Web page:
Last weekend, I went to that really nifty fabric store just off Union Square that has multiple levels of bolts and bolts and bolts of sultry silks, voluptuous velvets, colorful corduroys and dang good damasks. It's like being wrapped inside a rainbow that's been bunched up and stuffed inside a kaleidoscope and lodged in Elton John's brain.

To get there from the East Bay, I drove across the Bay Bridge and paid my 5 or 6 bucks, rolling smoothly through the toll plaza, which signaled my electronic pass to beep its perky little beep, which always makes me feel like a package of Top Ramen going through the grocery store checkout. The digital toll booth display told me that I was "VALID, ETC." I like being valid, etc.

PHOTO: RON BURDA - MERCURY NEWS A price tag about $200 million higher than a competing replacement plan may doom a design for an eastern bridge segment
PHOTO: RON BURDA - MERCURY NEWS A price tag about $200 million higher than a competing replacement plan may doom a design for an eastern bridge segment that calls for towers and cables reminiscent of the Golden Gate Bridge. [970214 CA 3B 2] 2/14 3bmo DESIGN PHOTO BY RON BURDA Suspension style bridge proposed to replace the eastern section of the bay bridge. This is looking southeast from Treasure Island Naval Base. Island on the right is Yerba Buena Island with Oakland docks far behind. This is an artist's rendering. ( Ron Burda )

And, this time, I certainly felt validated in wondering if my 5 or 6 bucks would be going to finance, say, a tub of Costco guacamole for the proposed opening bash for the new eastern span of the bridge on Labor Day weekend. Or maybe it will fund a firework. One firework. Or maybe it will help pay my share for one of the hundreds of Porta Potties they'll have to rent for the anticipated crowd.

Usually when my pass beeps, I am fairly confident my money will be spent on something wild and foolish like, oh, you know, maintaining the bridge so it won't rust and fall down. But it seems $5.6 million of our hard-parted-with toll money will go to pay for this big party. For this bridge. This bridge that's overpriced and overdue. (I didn't know "suspension" meant keeping us in suspense until it finally got completed).


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So, just open it and let me go across it. In my car. To get to the other side. That's what it's there for. Not to be a party platform for an estimated 150,000 people, some from the SF side who will likely be naked, which will soil many an eye, and someone will have to pay for all those trips to the ophthalmologist. And that will probably come out of my toll.

If they simply must have a party, I say, for the next few months, we should all help out by paying our tolls in party supplies. Just roll up to the toll plaza and hand over a bag of tortilla chips. It will be greatly appreciated.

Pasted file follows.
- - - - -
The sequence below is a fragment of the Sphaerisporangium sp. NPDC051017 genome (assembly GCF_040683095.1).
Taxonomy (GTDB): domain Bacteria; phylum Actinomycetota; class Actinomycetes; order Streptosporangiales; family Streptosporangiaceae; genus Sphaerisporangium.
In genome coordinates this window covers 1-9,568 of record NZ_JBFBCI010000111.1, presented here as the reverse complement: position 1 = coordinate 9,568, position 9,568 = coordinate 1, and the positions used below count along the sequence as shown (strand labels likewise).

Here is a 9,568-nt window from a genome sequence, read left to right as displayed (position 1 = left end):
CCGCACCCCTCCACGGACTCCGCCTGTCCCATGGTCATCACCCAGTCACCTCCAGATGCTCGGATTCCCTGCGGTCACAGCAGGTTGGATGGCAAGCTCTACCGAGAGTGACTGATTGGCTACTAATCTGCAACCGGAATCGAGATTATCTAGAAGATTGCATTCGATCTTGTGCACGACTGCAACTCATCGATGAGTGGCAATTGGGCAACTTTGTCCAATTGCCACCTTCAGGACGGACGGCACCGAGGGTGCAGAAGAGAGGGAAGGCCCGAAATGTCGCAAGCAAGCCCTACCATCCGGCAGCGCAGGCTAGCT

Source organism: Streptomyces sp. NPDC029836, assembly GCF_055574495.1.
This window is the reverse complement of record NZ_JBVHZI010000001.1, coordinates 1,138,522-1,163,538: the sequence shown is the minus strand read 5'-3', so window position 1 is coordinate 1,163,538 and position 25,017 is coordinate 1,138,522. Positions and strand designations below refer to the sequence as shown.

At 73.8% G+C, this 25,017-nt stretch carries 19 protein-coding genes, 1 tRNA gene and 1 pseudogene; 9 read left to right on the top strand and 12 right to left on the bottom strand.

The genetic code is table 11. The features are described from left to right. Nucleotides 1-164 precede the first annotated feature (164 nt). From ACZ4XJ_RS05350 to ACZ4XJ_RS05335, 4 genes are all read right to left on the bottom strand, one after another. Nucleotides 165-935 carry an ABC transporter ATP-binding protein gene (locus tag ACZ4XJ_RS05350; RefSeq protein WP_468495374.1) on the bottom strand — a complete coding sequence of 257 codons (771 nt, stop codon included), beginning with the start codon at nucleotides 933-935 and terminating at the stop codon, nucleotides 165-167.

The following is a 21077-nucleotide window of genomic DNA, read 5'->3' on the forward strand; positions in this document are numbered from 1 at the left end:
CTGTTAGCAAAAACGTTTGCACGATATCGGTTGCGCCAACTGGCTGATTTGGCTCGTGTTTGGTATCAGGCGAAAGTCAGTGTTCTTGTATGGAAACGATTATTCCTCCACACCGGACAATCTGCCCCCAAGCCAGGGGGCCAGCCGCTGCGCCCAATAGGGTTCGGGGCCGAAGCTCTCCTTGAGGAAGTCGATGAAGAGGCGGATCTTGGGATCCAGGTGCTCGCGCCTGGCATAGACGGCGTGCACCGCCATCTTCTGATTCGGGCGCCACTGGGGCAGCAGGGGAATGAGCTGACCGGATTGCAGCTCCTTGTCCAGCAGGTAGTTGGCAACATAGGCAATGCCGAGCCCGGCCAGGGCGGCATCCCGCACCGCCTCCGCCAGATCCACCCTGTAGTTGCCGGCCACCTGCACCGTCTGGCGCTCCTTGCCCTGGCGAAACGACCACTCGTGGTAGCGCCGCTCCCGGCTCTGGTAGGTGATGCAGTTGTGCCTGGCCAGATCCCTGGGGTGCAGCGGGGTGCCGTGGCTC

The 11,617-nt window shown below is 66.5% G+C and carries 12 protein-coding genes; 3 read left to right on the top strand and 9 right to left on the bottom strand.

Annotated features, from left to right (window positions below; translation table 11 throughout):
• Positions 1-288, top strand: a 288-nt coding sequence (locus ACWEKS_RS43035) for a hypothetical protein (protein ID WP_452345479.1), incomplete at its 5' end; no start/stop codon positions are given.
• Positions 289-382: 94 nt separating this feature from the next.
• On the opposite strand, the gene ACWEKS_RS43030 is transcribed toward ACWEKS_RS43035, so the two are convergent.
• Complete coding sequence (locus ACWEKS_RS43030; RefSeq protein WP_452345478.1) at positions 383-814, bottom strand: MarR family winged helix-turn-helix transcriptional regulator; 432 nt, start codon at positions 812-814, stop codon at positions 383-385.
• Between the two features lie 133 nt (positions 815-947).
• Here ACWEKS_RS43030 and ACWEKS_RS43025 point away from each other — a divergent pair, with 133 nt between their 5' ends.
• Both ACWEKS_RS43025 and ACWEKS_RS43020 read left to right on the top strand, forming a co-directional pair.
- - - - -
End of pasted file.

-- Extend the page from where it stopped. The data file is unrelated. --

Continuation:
Here, kitty, kitty

So, the other day on the street by my house, there was a toaster oven sitting on the sidewalk with a "free" sign on it. And there was a Kit Kat inside. Not a cute kitty cat, but an actual unwrapped Kit Kat candy bar. My spouse's theory: "It's probably a Wile E. Coyote-style trap. Beware the anvil."

Hail to the chiefs

Presidents Day has the best TV commercials. It has to. It's an otherwise boring day that has no designated celebratory trappings other than mattress purchases and maybe wearing red white and blue. So advertising execs have to get pretty creative. Check out this commercial for the annual Prez Day Honda sale: http://bit.ly/VUM1wn. It has Abe Lincoln doing a little rap riff of "Four score and many years ago ..." backed up by George Washington singing, "I wanna 'four score' a deal with you," and Lincoln adding in a deep voice, "Oh yeahhhh. Massive deal." This doesn't make me want to buy a Honda because I already have one. But it makes me want to hear the Gettysburg Address, as sung by Lou Rawls.

Sticking it to gnomes

Oakland has its gnomes -- you may have heard about the diminutive hand-painted creatures that made big news last month as they kept popping up on the base of utility poles around Lake Merritt. Well, now Alameda has its stick figures. Well, there's at least one. And it's riding on a stick skateboard, drawn in black paint on the white exterior baseboard of a Chinese acupuncture clinic. It's not as cute at the gnomes, but probably better on the half pipe.

Wayward warrior

There have been gnomes of late, stick figures and Kit Kats. But so far, no terra-cotta warriors. I've been on the lookout since SF's Asian Art Museum announced one of them got lost on his way to the museum's special exhibition, "China's Terracotta Warriors: The First Emperor's Legacy," opening Feb. 22. Apparently he has come to life as a small Asian man in a mud-colored costume and has been running around the Bay Area. He has so far been spotted in Sproul Plaza at Cal, at San Pedro Square in San Jose and on the Google campus, possibly trying to Google a map. If I find him in my neighborhood, I'll certainly steer him in the right direction. And I'll give him some tortilla chips for his bridge toll.

Contact Angela Hill at ahill@bayareanewsgroup.com. Follow her at Twitter.com/giveemhill.